Rear Admiral Habibollah Sayyari, the Iranian navy commander, told a group of cadets Thursday their home country is currently in the process of building torpedo-launcher missiles, destroyers and submarines. State news service Fars reported the new weaponry will be used to maintain security in regional and international waters.
“Iranian officials have always stressed that the country's military and arms programs serve defensive purposes and should not be perceived as a threat to any other country,” stated Fars.
Yet the announcement follows some pretty strong language from Sayyari earlier this week, and news that Iran planned to steam two warships around the South African coast, into the Atlantic Ocean and toward the U.S.
"Iran's military fleet is approaching the United States' maritime borders, and this move has a message,” he said Tuesday, adding the deployment is in response to U.S. Naval forces’ continued presence in the Persian Gulf. "Like the arrogant powers that are present near our maritime borders, we will also have a powerful presence close to the American marine borders.” The two ships are the beginning of what will become “a flotilla into the Atlantic,” Sayyari said.
Iran’s latest moves come at a delicate time in its relations with the West, following the completion of the first round of talks over its nuclear program with delegates from a group of countries, known as the P5+1. Experts in Middle East security and weapons proliferation caution against attempts to link together these latest military actions.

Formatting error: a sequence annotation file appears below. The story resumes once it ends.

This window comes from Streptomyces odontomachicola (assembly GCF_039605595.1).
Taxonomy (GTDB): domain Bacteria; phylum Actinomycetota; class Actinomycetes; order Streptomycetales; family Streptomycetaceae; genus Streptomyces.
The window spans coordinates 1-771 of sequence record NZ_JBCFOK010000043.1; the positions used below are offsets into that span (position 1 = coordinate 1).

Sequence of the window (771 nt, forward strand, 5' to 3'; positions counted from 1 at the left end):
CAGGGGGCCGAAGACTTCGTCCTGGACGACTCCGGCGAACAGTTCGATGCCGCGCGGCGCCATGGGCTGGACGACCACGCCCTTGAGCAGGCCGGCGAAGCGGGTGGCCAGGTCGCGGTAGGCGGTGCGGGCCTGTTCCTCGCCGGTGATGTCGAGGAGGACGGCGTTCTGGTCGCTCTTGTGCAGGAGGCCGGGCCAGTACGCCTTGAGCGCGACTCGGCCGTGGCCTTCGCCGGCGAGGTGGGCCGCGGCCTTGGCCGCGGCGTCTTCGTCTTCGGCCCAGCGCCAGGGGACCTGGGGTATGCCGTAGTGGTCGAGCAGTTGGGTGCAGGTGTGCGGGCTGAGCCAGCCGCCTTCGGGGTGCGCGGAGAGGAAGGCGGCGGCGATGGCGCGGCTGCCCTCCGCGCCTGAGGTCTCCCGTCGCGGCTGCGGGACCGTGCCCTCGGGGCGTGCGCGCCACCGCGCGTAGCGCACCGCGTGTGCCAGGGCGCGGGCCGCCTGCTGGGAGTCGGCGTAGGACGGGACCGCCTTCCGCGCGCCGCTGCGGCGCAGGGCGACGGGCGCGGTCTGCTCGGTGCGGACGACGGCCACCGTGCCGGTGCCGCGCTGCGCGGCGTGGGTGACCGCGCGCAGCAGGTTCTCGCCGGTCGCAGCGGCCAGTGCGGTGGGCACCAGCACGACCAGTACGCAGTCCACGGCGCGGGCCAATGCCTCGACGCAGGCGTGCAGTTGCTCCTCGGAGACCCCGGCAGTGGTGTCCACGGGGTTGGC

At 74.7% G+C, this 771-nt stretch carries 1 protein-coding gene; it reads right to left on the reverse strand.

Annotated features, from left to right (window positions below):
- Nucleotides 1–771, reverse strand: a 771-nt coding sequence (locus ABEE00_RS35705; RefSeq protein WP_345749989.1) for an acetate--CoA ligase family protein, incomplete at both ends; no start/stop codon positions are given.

“It has created a minor stir on the part of some,” says retired U.S. Army Lt. Gen. Robert Gard, chairman of the Center for Arms Control and Non-Proliferation, which organized a call with reporters Friday morning. “But [Americans] argue vehemently for open seas. The fact that Iran is sailing on our side of the world does not seem to be particularly alarming. Indeed, it underscores the position we’ve taken all along.”
Peter Galbraith, a former U.S. ambassador to Croatia and veteran international conflict mediator, says Iran’s ongoing foreign relations and military action may not be the product of “intelligent design.”
“Who knows what’s going on?” he says. “I wouldn’t assume this is a decision as a result of some calculation from uniformed leadership with a singular view.”
The inner workings of Iran’s governance remains murky. Its citizens elected President Hassan Rouhani last year, though observers believe all major decisions end with Supreme Leader Ayatollah Ali Khamenei. The origin of orders for operations like the navy’s latest excursion are also unclear.
“Frankly, I find it somewhat amusing that Iran is doing this,” Galbraith added. “These aren’t a threat. I think it’s a waste of fuel to make the trip.”
The incoming ships have done little more than raise eyebrows among America’s military infrastructure. A Pentagon spokeswoman says the military has not repositioned any of its assets in response.
“At this point, we have an announcement not a deployment,” says Navy Cmdr. Elissa Smith. “Freedom of the seas applies to all maritime nations, all navies, everywhere – so long as they understand the responsibilities which come with that freedom. So, if they choose to send their ships to the Atlantic, I'm sure they won't be surprised to find many, many others already there.”
A 2009 report from the Office of Naval Research says the Iranian fleet, comprised of mostly 30-year-old vessels of British, French and U.S. design, are in desperate need of repair.
“Approximately half of the [Iranian Navy’s] missile-armed surface combatants are in very poor material condition, limiting their readiness and their operational endurance,” the report said.